A Father's
Guide
 

SIDS Worries New Parents


Q: Dear Mr. Dad: We have a brand-new baby and I’m in a panic about Sudden Infant Death Syndrome. My mother-in-law tells me I should put the baby down to sleep on his stomach. But I’m pretty sure that I read that babies should sleep on their backs. Who’s right, and is there anything else I need to know about sleep safety?

A: Sudden Infant Death Syndrome, which affects otherwise healthy babies, is one of the scariest issues confronting new parents—and there’s good reason: Every year SIDS claims about 7,000 lives. It's the most common cause of death of children between one week and one year old, striking about one of every thousand babies. A lot of research has been done on the topic and the experts have determined that it’s possible for parents to reduce the chances of SIDS.

  • A few years ago, the “Back to Sleep” campaign was launched in response to SIDS. That catchy phrase is meant to remind parents to always put infants to sleep on their backs. Tell this to your mother-in-law.
  • Remove all soft items, such as blankets, comforters or toys from the crib. Babies don’t need—nor should they have—pillows.
  • The firmer the mattress the better.
  • Breastfeed.
  • Quit smoking.

As you probably suspected, SIDS isn’t the only thing you have to worry about when it comes to your baby and his sleeping environment. Here are a few more things to remember:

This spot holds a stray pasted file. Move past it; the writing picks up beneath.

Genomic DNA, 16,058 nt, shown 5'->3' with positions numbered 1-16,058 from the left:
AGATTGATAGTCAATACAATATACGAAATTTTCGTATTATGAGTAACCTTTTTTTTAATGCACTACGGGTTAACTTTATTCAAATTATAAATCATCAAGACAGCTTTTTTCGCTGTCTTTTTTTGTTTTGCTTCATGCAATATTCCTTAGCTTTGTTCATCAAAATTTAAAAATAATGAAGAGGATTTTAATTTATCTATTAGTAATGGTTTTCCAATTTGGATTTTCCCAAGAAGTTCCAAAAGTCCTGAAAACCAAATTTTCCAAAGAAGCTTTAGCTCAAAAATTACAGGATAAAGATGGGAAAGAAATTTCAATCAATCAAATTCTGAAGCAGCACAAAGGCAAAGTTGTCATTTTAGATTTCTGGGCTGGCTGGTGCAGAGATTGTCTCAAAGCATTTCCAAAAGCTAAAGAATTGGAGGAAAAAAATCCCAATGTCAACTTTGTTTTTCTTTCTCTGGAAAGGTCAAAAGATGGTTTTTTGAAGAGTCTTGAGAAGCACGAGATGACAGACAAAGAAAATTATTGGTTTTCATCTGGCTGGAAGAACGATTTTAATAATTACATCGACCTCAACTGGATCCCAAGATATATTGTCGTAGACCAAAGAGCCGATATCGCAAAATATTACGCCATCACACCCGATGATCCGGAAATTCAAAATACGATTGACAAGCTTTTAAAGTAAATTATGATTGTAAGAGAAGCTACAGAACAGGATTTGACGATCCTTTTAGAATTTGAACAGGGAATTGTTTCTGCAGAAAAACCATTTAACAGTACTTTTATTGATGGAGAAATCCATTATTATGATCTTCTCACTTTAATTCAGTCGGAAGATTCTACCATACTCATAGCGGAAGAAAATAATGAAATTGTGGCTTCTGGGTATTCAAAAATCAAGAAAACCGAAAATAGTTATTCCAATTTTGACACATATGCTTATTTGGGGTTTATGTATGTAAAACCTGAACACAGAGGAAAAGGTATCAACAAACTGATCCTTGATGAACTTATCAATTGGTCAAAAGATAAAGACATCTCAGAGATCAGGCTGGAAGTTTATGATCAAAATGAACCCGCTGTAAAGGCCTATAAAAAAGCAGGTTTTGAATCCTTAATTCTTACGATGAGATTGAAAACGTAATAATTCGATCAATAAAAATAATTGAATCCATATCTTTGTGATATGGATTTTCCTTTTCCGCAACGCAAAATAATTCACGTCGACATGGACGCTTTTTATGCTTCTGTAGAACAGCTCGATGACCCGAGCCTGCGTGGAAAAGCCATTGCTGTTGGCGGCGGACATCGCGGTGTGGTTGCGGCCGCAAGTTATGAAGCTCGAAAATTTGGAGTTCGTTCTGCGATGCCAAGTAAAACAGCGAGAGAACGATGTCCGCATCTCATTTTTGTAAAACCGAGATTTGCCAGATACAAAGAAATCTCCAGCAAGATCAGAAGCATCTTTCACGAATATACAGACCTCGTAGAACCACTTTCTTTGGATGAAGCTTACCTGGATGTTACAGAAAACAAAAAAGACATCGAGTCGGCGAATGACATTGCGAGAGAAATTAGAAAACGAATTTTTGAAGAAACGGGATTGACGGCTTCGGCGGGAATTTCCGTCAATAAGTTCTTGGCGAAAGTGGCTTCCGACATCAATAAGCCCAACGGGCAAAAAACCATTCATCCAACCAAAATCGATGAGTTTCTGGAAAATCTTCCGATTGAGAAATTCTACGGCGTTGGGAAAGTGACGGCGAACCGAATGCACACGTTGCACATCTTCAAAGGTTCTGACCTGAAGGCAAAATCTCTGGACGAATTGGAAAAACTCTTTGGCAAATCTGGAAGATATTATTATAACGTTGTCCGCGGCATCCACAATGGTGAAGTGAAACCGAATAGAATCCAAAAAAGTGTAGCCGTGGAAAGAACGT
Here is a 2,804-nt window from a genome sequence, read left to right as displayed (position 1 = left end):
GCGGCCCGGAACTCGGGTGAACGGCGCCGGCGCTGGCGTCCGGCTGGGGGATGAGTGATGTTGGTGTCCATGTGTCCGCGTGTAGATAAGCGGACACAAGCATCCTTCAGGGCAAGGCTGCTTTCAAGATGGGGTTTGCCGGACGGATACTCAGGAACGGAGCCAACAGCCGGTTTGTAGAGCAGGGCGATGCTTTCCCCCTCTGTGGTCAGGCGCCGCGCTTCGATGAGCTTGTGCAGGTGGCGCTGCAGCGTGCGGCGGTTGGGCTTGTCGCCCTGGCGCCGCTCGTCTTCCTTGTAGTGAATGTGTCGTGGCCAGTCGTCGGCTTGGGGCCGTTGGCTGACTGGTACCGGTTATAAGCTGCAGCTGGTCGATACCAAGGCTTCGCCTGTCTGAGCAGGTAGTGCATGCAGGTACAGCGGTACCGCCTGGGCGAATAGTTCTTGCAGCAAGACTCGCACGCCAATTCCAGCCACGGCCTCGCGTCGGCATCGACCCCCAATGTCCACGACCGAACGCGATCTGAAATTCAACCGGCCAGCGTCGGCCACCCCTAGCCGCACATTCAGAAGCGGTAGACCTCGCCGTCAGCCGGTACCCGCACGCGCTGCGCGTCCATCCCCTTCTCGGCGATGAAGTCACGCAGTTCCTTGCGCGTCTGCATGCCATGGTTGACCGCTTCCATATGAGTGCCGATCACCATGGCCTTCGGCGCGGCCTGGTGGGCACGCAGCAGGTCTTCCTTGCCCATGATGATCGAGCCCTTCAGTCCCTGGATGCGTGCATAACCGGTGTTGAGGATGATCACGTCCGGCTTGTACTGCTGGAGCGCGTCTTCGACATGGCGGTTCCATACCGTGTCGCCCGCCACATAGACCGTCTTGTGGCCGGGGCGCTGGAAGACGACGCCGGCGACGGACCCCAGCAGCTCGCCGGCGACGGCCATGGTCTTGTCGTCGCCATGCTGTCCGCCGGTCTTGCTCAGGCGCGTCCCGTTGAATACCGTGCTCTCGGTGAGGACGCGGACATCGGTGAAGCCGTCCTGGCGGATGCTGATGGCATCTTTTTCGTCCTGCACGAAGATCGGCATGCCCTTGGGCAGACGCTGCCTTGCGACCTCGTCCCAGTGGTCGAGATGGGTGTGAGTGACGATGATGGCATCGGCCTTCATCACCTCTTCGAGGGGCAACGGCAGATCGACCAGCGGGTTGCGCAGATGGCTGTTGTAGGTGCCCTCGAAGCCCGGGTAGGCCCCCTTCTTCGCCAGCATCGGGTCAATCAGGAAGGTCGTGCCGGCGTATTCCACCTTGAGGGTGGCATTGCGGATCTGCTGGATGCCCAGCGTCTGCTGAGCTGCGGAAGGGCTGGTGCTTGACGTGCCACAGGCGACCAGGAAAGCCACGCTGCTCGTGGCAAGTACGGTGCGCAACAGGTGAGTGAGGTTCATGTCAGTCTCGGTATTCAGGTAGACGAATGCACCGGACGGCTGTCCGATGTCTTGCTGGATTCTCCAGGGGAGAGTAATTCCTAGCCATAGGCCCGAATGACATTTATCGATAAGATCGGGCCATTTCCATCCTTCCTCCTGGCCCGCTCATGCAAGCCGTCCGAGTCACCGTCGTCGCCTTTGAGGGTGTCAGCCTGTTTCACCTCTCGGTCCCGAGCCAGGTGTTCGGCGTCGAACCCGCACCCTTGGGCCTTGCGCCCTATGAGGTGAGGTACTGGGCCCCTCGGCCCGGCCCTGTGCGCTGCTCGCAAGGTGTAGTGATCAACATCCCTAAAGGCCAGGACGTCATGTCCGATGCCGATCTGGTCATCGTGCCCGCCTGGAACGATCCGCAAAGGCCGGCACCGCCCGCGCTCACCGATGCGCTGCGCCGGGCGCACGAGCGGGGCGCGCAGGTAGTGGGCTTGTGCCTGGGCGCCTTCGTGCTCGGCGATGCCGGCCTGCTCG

• The newer the crib, the better. Cribs manufactured after 1985 should meet today’s safety standards (but check for a label on the crib that says so). For further information on safety regarding specific crib models, you can contact the Consumer Product Safety Commission at www.cpsc.gov
  • Make sure the crib is assembled properly and there are no missing or loose pieces.
  • Crib slats should be no wider than 2 3/8 inches (this prevents baby’s head from becoming stuck).
  • Remember the two-finger rule when it comes to mattresses. You should be able to stick no more than two fingers between the mattress and the crib frame (on any side). It should be a snug fit.
  • Attach crib bumpers to the frame to prevent injury if baby rolls up against the side of the crib. Make sure that all ties and strings are secure and there are no loose pieces that baby could choke on.
  • Remove bumpers and attachable mobiles from the crib when the baby is five months old to avoid use of these objects for dangerous climbing maneuvers.
  • Put baby to sleep in loose-fitting clothing with no attachments (ribbons, strings, etc.) Do not overheat baby.
  • Use a baby monitor so you can hear anything that goes on in the baby’s bedroom.

Now you know the basics—but don’t forget to pass your wisdom on to anyone else charged with caring for your baby!

©2007, Armin Brott

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It's clear that most American children suffer too much mother and too little father. - Gloria Steinem

A nationally recognized parenting expert, Armin Brott is the author of Blueprint for Men's Health: A guide to a health lifestyle, The Expectant Father: Facts, Tips, and Advice for Dads-to-Be; The New Father: A Dad's Guide to the First Year, A Dad's Guide to the Toddler Years, Throwaway Dads, The Single Father: A Dad's Guide to Parenting without a Partner and Father for Life. He has written on parenting and fatherhood for the New York Times Magazine, The Washington Post, Newsweek and dozens of other periodicals. He also hosts “Positive Parenting”, a nationally distributed, weekly talk show, and lives with his family in Oakland, California. Visit Armin at www.mrdad.com



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